Moment the Spine Tingles: Towards the end of the track, as warped sound effects take over and frontman Tom Warrior’s vocalizations seem more and more tortured, the music recreates a near-psychedelic sensation of one’s mind melting away into an altered state of consciousness.

    –Saby Reyes-Kulkarni

    07. Testament – “Demonic Refusal”


    Following a faint augmented synth chord, the countdown begins: “10…9…8…7…6…6…6…” Dive-bombing guitars and a pulverizing Gene Hoglan beat set the sonics for one of the deepest growls of Chuck Billy’s career, which intones, “You take my hand and sympathize/ You felt the flesh, you realized/ You took my will, now I’m deprived/ Save myself, just save myself.” Testament’s late-’90s foray into death metal featured plenty of sick riffs and sicker breakdowns, and this album’s exorcism theme perfectly fits its creepy sound.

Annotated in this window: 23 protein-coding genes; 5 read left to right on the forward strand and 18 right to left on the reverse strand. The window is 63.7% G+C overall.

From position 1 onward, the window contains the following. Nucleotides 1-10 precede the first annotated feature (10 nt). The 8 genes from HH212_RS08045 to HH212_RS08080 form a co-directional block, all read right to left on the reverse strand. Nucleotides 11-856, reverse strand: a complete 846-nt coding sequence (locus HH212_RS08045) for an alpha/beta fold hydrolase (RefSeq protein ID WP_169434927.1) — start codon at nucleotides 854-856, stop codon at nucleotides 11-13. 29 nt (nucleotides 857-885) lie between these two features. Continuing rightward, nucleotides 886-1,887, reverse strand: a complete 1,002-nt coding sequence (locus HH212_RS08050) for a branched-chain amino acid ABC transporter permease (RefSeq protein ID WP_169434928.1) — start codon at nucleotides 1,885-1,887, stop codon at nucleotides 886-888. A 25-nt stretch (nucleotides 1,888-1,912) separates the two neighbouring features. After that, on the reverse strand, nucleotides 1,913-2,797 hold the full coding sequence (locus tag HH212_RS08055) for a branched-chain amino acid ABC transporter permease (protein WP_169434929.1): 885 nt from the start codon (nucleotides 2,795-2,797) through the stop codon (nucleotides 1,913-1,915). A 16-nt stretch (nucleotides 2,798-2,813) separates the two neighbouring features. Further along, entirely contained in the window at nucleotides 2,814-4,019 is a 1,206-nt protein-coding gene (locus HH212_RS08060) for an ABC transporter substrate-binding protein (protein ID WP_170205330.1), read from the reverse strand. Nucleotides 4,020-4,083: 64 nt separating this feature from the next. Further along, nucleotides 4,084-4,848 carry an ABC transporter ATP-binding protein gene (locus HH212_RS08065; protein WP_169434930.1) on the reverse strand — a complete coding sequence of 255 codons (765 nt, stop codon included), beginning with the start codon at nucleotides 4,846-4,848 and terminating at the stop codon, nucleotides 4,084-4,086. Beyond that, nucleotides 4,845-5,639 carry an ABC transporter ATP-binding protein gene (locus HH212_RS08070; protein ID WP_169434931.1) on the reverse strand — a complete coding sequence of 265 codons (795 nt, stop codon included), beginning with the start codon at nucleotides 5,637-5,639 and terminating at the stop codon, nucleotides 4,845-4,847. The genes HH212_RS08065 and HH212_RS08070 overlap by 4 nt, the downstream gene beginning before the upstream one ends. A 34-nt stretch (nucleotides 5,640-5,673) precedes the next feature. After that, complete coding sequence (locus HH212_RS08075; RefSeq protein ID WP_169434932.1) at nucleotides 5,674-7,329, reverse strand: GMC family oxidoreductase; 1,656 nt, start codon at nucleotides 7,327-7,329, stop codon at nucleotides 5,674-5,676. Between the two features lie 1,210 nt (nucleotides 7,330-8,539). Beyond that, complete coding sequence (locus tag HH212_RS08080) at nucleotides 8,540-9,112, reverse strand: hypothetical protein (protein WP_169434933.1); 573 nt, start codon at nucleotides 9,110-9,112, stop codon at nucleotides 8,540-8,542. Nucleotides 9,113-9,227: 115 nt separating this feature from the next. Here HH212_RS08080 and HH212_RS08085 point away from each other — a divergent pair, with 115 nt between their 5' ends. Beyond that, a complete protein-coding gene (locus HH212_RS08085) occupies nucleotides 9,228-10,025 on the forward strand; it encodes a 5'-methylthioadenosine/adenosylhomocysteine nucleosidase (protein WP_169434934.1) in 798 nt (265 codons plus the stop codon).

Moment the Spine Tingles: Right after that last 6.

    –Scott Morrow

    06. Rotting Christ (feat. Diamanda Galás) – “Orders From the Dead”

    Written by and featuring Greek-American soprano singer and performance artist Diamanda Galás, “Orders from the Dead” is an absolutely chilling narrative of the Turkish genocide of Armenian, Greek, Assyrian, and Helenic peoples. Over a hypnotic rhythm and Rotting Christ’s harmonized guitars, Galás alternates between English and Greek, speaking, chanting, and howling something between an incantation and a cursing of the heavens, recounting horrors of the past: “Our dead watched their daughters butchered, raped, and beaten/ In the still burning of those flames/ Our dead watched an ax remove their mother’s skull and crown a wooden spit.”


    Moment the Spine Tingles: For all nine horrific minutes.

    — Scott Morrow